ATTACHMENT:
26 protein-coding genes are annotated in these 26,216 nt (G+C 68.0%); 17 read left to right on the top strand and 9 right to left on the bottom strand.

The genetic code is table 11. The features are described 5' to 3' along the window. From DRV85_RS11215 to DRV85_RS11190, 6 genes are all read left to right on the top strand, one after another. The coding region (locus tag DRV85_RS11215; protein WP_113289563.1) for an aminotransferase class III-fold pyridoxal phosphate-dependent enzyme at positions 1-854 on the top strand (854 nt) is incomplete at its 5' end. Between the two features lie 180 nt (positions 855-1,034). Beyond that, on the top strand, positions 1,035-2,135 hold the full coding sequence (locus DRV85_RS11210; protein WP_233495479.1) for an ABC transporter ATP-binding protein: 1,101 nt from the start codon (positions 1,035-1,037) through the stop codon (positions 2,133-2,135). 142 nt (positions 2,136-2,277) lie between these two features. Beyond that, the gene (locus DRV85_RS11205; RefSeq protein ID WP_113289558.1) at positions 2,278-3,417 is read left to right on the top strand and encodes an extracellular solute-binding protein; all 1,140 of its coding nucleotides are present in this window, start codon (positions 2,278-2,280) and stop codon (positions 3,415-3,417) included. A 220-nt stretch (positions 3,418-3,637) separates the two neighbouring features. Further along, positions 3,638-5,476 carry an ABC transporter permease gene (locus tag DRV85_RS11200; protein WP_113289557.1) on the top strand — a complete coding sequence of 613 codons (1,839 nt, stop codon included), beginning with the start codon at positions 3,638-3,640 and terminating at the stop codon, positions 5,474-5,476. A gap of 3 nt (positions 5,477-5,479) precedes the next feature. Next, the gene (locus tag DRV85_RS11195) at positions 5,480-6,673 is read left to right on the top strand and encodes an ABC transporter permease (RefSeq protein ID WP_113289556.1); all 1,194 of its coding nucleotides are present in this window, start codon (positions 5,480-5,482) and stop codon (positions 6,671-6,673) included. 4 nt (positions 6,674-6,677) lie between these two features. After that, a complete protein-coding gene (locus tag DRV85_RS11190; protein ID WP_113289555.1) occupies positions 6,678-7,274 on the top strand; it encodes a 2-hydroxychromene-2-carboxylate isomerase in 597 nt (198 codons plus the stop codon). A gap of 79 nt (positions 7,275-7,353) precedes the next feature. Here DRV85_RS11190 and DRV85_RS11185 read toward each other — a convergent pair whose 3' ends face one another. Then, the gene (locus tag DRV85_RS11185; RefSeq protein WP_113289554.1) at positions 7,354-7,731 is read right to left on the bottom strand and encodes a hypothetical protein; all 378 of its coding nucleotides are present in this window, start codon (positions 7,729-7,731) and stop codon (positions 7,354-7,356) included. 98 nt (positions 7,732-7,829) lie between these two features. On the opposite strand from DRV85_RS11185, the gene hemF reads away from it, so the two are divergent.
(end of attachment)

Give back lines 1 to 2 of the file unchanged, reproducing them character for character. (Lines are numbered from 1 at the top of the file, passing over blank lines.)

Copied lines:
26 protein-coding genes are annotated in these 26,216 nt (G+C 68.0%); 17 read left to right on the top strand and 9 right to left on the bottom strand.

The genetic code is table 11. The features are described 5' to 3' along the window. From DRV85_RS11215 to DRV85_RS11190, 6 genes are all read left to right on the top strand, one after another. The coding region (locus tag DRV85_RS11215; protein WP_113289563.1) for an aminotransferase class III-fold pyridoxal phosphate-dependent enzyme at positions 1-854 on the top strand (854 nt) is incomplete at its 5' end. Between the two features lie 180 nt (positions 855-1,034). Beyond that, on the top strand, positions 1,035-2,135 hold the full coding sequence (locus DRV85_RS11210; protein WP_233495479.1) for an ABC transporter ATP-binding protein: 1,101 nt from the start codon (positions 1,035-1,037) through the stop codon (positions 2,133-2,135). 142 nt (positions 2,136-2,277) lie between these two features. Beyond that, the gene (locus DRV85_RS11205; RefSeq protein ID WP_113289558.1) at positions 2,278-3,417 is read left to right on the top strand and encodes an extracellular solute-binding protein; all 1,140 of its coding nucleotides are present in this window, start codon (positions 2,278-2,280) and stop codon (positions 3,415-3,417) included. A 220-nt stretch (positions 3,418-3,637) separates the two neighbouring features. Further along, positions 3,638-5,476 carry an ABC transporter permease gene (locus tag DRV85_RS11200; protein WP_113289557.1) on the top strand — a complete coding sequence of 613 codons (1,839 nt, stop codon included), beginning with the start codon at positions 3,638-3,640 and terminating at the stop codon, positions 5,474-5,476. A gap of 3 nt (positions 5,477-5,479) precedes the next feature. Next, the gene (locus tag DRV85_RS11195) at positions 5,480-6,673 is read left to right on the top strand and encodes an ABC transporter permease (RefSeq protein ID WP_113289556.1); all 1,194 of its coding nucleotides are present in this window, start codon (positions 5,480-5,482) and stop codon (positions 6,671-6,673) included. 4 nt (positions 6,674-6,677) lie between these two features. After that, a complete protein-coding gene (locus tag DRV85_RS11190; protein ID WP_113289555.1) occupies positions 6,678-7,274 on the top strand; it encodes a 2-hydroxychromene-2-carboxylate isomerase in 597 nt (198 codons plus the stop codon). A gap of 79 nt (positions 7,275-7,353) precedes the next feature. Here DRV85_RS11190 and DRV85_RS11185 read toward each other — a convergent pair whose 3' ends face one another. Then, the gene (locus tag DRV85_RS11185; RefSeq protein WP_113289554.1) at positions 7,354-7,731 is read right to left on the bottom strand and encodes a hypothetical protein; all 378 of its coding nucleotides are present in this window, start codon (positions 7,729-7,731) and stop codon (positions 7,354-7,356) included. 98 nt (positions 7,732-7,829) lie between these two features. On the opposite strand from DRV85_RS11185, the gene hemF reads away from it, so the two are divergent.